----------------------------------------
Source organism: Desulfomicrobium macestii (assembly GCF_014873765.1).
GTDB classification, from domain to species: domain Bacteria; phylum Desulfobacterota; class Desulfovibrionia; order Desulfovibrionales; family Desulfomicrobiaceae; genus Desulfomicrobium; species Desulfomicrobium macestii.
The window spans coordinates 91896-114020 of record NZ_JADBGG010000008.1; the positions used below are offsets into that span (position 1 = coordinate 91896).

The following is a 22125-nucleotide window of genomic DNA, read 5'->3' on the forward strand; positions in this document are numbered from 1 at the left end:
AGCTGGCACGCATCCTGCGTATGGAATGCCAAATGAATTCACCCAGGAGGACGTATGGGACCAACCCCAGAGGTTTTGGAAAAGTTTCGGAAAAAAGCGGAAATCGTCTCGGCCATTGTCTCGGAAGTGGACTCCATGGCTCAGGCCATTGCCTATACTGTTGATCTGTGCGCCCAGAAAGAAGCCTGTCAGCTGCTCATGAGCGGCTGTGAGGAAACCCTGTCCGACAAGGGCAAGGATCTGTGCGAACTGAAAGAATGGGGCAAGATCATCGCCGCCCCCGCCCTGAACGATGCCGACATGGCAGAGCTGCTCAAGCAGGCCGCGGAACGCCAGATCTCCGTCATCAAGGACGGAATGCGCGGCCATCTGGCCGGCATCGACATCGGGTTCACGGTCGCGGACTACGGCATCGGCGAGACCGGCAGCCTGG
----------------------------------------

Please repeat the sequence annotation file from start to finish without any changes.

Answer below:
Source organism: Desulfomicrobium macestii (assembly GCF_014873765.1).
GTDB classification, from domain to species: domain Bacteria; phylum Desulfobacterota; class Desulfovibrionia; order Desulfovibrionales; family Desulfomicrobiaceae; genus Desulfomicrobium; species Desulfomicrobium macestii.
The window spans coordinates 91896-114020 of record NZ_JADBGG010000008.1; the positions used below are offsets into that span (position 1 = coordinate 91896).

The following is a 22125-nucleotide window of genomic DNA, read 5'->3' on the forward strand; positions in this document are numbered from 1 at the left end:
AGCTGGCACGCATCCTGCGTATGGAATGCCAAATGAATTCACCCAGGAGGACGTATGGGACCAACCCCAGAGGTTTTGGAAAAGTTTCGGAAAAAAGCGGAAATCGTCTCGGCCATTGTCTCGGAAGTGGACTCCATGGCTCAGGCCATTGCCTATACTGTTGATCTGTGCGCCCAGAAAGAAGCCTGTCAGCTGCTCATGAGCGGCTGTGAGGAAACCCTGTCCGACAAGGGCAAGGATCTGTGCGAACTGAAAGAATGGGGCAAGATCATCGCCGCCCCCGCCCTGAACGATGCCGACATGGCAGAGCTGCTCAAGCAGGCCGCGGAACGCCAGATCTCCGTCATCAAGGACGGAATGCGCGGCCATCTGGCCGGCATCGACATCGGGTTCACGGTCGCGGACTACGGCATCGGCGAGACCGGCAGCCTGG